Friday

26 February 2021

Isaiah 60:8-16

You who live in the shelter of the Most High, who abide in the shadow of the Almighty, will say to the Lord, “My refuge and my fortress; my God, in whom I trust. (Psalm 91:1-2)

Psalm 91

Background

 A psalm is a sacred song or poem used in worship and are written predominantly in poetic language. There are 150 psalms in the Old Testament. There are several kinds of psalms, such as psalms of lament, of praise, of confession. Some psalms were written by King David but the authorship of most is not known. Some psalms provide a heading, indicating a particular occasion or addressing the leader of music. 

Psalm 91 does not have a heading and we have no indication of who the author might be. It is possible that it was written during the Exile in Babylon, but there is no certainty. It is a psalm that expresses the writer’s trust in God. He uses several images to describe God: a fortress, a place of safety; the wings of a bird that symbolise love and protection; a shield and buckler which protects from war. There are also various examples of things from which the writer feels protected: some are related to war, pestilence and various wild animals. The psalmist uses images with which he was familiar but which may sound strange to our 21st-century ears.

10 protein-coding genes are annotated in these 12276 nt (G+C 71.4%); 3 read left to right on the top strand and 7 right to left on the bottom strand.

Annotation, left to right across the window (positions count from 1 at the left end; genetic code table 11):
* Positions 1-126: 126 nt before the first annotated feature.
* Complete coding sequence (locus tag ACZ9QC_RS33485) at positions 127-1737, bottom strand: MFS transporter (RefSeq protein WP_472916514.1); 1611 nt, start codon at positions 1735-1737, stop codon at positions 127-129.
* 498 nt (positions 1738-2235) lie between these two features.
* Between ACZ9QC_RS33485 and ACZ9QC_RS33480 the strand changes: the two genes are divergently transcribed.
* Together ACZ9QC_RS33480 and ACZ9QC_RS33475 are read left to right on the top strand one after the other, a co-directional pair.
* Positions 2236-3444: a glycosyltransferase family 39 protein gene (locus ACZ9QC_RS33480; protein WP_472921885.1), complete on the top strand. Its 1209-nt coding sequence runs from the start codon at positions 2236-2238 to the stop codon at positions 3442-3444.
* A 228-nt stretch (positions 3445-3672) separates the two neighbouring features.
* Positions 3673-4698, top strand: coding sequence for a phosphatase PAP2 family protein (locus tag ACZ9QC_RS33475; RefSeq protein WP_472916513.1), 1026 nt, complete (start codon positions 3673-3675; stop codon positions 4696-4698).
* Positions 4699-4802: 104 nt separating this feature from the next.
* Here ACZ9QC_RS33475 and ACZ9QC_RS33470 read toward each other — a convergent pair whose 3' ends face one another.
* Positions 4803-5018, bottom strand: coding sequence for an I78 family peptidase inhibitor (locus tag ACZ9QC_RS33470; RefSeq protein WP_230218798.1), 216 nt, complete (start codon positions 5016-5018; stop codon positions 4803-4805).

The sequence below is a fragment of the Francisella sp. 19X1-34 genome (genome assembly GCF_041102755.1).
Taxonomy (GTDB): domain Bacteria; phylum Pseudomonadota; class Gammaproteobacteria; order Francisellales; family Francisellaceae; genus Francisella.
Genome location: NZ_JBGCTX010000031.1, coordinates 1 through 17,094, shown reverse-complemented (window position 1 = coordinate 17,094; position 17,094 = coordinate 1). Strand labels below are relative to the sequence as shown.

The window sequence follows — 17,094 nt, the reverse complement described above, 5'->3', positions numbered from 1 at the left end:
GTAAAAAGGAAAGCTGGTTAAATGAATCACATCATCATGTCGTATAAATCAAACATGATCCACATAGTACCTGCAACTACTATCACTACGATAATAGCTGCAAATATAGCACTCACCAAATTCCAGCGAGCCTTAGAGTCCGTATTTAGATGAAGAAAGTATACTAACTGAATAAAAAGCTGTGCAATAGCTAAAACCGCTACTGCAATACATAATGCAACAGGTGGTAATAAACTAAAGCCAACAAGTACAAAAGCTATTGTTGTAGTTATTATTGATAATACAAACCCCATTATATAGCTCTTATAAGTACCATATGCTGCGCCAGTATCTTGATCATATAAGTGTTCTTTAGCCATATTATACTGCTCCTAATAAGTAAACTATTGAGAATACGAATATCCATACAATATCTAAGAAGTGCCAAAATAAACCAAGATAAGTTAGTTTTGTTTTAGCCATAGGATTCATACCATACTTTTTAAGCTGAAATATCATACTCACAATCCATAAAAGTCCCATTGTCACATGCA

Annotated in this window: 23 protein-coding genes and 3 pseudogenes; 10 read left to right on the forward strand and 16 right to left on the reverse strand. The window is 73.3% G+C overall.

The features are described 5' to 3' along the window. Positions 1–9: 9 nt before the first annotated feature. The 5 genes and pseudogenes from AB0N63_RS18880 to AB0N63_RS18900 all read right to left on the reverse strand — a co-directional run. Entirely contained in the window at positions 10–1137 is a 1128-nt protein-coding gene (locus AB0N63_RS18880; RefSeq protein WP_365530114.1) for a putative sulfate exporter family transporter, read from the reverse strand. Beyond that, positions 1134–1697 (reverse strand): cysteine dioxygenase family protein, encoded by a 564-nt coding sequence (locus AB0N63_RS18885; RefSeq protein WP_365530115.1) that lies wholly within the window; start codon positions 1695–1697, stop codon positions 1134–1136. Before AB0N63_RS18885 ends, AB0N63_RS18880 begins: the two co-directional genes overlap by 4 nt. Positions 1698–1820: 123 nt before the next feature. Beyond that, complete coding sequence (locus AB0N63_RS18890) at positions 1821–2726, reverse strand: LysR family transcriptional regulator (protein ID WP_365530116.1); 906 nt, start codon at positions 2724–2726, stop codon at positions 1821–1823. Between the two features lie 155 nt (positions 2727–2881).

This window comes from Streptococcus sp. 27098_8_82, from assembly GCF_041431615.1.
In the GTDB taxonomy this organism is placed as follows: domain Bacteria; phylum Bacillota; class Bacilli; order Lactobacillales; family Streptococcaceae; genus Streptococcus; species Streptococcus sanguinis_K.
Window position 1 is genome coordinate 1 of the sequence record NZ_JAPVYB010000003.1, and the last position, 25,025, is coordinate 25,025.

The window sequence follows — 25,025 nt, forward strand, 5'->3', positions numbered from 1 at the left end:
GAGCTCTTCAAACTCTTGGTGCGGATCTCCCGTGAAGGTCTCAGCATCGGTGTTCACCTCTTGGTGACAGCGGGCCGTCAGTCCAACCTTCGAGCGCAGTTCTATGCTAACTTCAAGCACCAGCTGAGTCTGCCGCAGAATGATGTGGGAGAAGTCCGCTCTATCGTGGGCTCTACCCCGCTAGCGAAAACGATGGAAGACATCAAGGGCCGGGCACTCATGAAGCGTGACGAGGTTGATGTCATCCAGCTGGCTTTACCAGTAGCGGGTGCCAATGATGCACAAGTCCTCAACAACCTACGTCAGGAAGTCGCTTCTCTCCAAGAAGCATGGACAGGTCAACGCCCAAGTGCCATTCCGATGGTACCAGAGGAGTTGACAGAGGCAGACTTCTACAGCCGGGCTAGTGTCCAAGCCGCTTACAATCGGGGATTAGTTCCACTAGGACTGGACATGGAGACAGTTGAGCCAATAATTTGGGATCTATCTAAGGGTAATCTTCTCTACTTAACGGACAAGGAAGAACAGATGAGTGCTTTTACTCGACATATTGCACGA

The angels to which the psalmist refers in verse 11, are divine messengers. They offer a sense of the psalmist being carried, which will serve as extra protection. Psalm 91 does not suggest that no harm will come. Instead, God can be relied on to offer strength and security in times of trouble.

Psalm 91 is particularly poignant for our current battle against Covid-19, a good example of a pestilence; something which causes terror by night and by day.

 

To Ponder:

  • Which of the images for God such as a fortress, a shield, a bird, resonates most with you?
  • In what ways might Psalm 91 offer reassurance and hope in these uncertain and difficult times?

Bible notes author

The Revd Lynita Conradie

Lynita Conradie was ordained in 2005 in the Methodist Church of Southern Africa and worked part-time as a minister and also as a human rights lawyer and editor of the Namibian Law Reports, in Namibia. Lynita came to Britain in September 2013 and served as a presbyter in the Nottingham (North) Circuit until August 2018. She is currently in the Harrow and Hillingdon Circuit. In her spare time, Lynita follows cricket and rugby and likes reading and travelling.

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